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What does genetic inheritance of hemochromatosis mean?

What does genetic inheritance of hemochromatosis mean?

Inherited: Most primary hemochromatosis is passed parent-to-child, especially if each parent supplies one defective gene, though people with a single dose may be affected. If you're not familiar with basic genetics, you need to become familiar with the terminology as it's basic to life and understanding health and disease in the 21st century. ...Read more

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Is male pattern baldness always genetic?

Is male pattern baldness always genetic?

Pattern Hair Loss: Male patterned baldness, androgenetic alopecia, is a genetic disease that causes hair loss in certain areas of the scalp, in certain people, usually males. It may not be easy to figure out the genetic link, from either maternal or paternal side of the family. It occurs usually only when there are male hormones, and so young men get it, and older, post menopausal women, who no longer make estrogens. ...Read more

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Is moodiness genetic?

Is moodiness genetic?

Can be: Depends on the type of moodiness. Teenage moodiness probably is more environmentally induced that genetic. However, many causes of persistent moodiness--depression, dysthymia, anxiety, and bipolar disorder, e.g.--all have genetic contributions. That said, genes are only a part of the picture, and predisposition does not mean it has to happen. If it's causing problems, seek help. ...Read more

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Is obesity a dominant or recessive trait?

Is obesity a dominant or recessive trait?

Explanation : Neither. Obesity do not have even cleat trait. Too many factors play roles: lifestyle and diet, physical activity are the most important. ...Read more

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What happens if a pedigree shows x linked recessive inheritance does it also show autosomal recessive inheritance?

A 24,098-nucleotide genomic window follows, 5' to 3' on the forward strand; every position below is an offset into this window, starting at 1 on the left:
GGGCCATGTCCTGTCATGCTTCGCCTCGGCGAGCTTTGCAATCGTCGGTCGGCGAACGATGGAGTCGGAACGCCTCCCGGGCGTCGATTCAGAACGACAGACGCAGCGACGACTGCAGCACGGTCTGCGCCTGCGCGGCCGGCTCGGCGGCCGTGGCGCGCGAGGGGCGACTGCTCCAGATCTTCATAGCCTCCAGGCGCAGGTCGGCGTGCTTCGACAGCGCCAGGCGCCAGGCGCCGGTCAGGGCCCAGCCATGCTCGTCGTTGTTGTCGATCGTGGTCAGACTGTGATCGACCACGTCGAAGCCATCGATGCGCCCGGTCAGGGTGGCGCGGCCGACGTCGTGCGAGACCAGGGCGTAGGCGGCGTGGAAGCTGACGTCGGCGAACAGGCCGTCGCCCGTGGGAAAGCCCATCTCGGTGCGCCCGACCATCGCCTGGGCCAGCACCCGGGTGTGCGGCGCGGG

What happens if a pedigree shows x linked recessive inheritance does it also show autosomal recessive inheritance?

No: X-linked recessive inheritance involves asymptomatic females passing a condition to their sons. An example is hemophilia A and B. Usually only males are affected. Autosomal recessive inheritance affects both sexes equally. Two asymptomatic parents can pass a condition to their children 25% of the time on average. ...Read more

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Are genetic diseases hereditary and present at birth?

Are genetic diseases hereditary and present at birth?

Yes: Genetic diseases by definition are carried in the dna of the patient. This can be evident early, like total albinism, or not be evident until very late in life like huntington disease. They may be inherited from their parents or emerge as a new mutation. New mutations, if not lethal, can be passed to future generations. ...Read more

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Is the genetic disorder aniridia sex linked?

Is the genetic disorder aniridia sex linked?

Nope: Aniridia, complete or partial absence of the iris, can be an isolated birth defect or part of a bigger condition, like wagr syndrome (http://www.Wagr.Org/). The gene that seems to be at the center of the problem is called pax6 and is on chromosome 11p31. Just as many boys as girls are affected. So no, aniridia is not sex-linked. ...Read more

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Is asperger's syndrome caused by genetic, environmental or epigenetic reasons?

No one knows: Asperger's syndrome now has been incorporated into autism spectrum disorders, which a great deal of work is being done to answer your question. We believe that genetics plays a major role as well as abnormalities in the neurological function in the brain. Environmental issues seem only to treatment and support of the illness. ...Read more

Dr. David Rosenthal
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Severe Combined Immunodeficiency (Definition)

Severe combined immunodeficiency or SCID is a genetic disorder. Patients have non functioning T and B cells - cells that are critical parts of immune system. Patients are susceptible to bacterial, fungal and viral infections as they lack defenses ...Read more